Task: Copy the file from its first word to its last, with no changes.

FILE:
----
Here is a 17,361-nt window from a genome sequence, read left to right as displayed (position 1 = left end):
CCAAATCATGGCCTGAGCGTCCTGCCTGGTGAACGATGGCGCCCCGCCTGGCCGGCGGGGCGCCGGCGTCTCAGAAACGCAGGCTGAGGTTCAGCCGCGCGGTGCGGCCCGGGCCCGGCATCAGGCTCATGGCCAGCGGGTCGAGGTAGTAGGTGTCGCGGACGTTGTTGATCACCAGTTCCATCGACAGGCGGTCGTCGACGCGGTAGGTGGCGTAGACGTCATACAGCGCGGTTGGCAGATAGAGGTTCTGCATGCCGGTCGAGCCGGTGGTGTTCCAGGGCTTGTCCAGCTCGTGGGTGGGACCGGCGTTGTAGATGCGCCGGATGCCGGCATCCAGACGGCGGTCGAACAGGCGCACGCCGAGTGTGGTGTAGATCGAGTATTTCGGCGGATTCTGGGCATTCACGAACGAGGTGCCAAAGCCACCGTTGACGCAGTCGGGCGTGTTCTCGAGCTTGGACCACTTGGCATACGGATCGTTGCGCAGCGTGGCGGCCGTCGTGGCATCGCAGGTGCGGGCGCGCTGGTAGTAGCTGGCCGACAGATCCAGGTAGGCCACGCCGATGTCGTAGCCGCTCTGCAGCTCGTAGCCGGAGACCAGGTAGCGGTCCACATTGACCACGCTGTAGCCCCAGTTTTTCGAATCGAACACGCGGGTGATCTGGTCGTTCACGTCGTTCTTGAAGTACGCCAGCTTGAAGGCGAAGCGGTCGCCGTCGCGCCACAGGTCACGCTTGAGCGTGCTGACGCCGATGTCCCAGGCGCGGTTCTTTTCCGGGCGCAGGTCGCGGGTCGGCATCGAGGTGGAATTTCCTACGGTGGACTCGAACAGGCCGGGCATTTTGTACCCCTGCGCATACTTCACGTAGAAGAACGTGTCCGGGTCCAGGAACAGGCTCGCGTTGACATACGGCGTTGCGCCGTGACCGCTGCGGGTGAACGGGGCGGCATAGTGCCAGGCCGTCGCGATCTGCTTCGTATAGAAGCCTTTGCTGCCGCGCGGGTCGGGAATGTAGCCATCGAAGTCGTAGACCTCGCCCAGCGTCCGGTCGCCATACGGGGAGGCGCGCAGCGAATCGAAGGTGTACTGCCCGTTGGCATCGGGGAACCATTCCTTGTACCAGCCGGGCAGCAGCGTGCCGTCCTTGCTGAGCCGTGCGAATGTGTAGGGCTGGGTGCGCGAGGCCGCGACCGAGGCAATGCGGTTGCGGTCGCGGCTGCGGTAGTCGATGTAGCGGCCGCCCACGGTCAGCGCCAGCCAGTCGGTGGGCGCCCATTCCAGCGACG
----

Here is a 17,361-nt window from a genome sequence, read left to right as displayed (position 1 = left end):
CCAAATCATGGCCTGAGCGTCCTGCCTGGTGAACGATGGCGCCCCGCCTGGCCGGCGGGGCGCCGGCGTCTCAGAAACGCAGGCTGAGGTTCAGCCGCGCGGTGCGGCCCGGGCCCGGCATCAGGCTCATGGCCAGCGGGTCGAGGTAGTAGGTGTCGCGGACGTTGTTGATCACCAGTTCCATCGACAGGCGGTCGTCGACGCGGTAGGTGGCGTAGACGTCATACAGCGCGGTTGGCAGATAGAGGTTCTGCATGCCGGTCGAGCCGGTGGTGTTCCAGGGCTTGTCCAGCTCGTGGGTGGGACCGGCGTTGTAGATGCGCCGGATGCCGGCATCCAGACGGCGGTCGAACAGGCGCACGCCGAGTGTGGTGTAGATCGAGTATTTCGGCGGATTCTGGGCATTCACGAACGAGGTGCCAAAGCCACCGTTGACGCAGTCGGGCGTGTTCTCGAGCTTGGACCACTTGGCATACGGATCGTTGCGCAGCGTGGCGGCCGTCGTGGCATCGCAGGTGCGGGCGCGCTGGTAGTAGCTGGCCGACAGATCCAGGTAGGCCACGCCGATGTCGTAGCCGCTCTGCAGCTCGTAGCCGGAGACCAGGTAGCGGTCCACATTGACCACGCTGTAGCCCCAGTTTTTCGAATCGAACACGCGGGTGATCTGGTCGTTCACGTCGTTCTTGAAGTACGCCAGCTTGAAGGCGAAGCGGTCGCCGTCGCGCCACAGGTCACGCTTGAGCGTGCTGACGCCGATGTCCCAGGCGCGGTTCTTTTCCGGGCGCAGGTCGCGGGTCGGCATCGAGGTGGAATTTCCTACGGTGGACTCGAACAGGCCGGGCATTTTGTACCCCTGCGCATACTTCACGTAGAAGAACGTGTCCGGGTCCAGGAACAGGCTCGCGTTGACATACGGCGTTGCGCCGTGACCGCTGCGGGTGAACGGGGCGGCATAGTGCCAGGCCGTCGCGATCTGCTTCGTATAGAAGCCTTTGCTGCCGCGCGGGTCGGGAATGTAGCCATCGAAGTCGTAGACCTCGCCCAGCGTCCGGTCGCCATACGGGGAGGCGCGCAGCGAATCGAAGGTGTACTGCCCGTTGGCATCGGGGAACCATTCCTTGTACCAGCCGGGCAGCAGCGTGCCGTCCTTGCTGAGCCGTGCGAATGTGTAGGGCTGGGTGCGCGAGGCCGCGACCGAGGCAATGCGGTTGCGGTCGCGGCTGCGGTAGTCGATGTAGCGGCCGCCCACGGTCAGCGCCAGCCAGTCGGTGGGCGCCCATTCCAGCGACG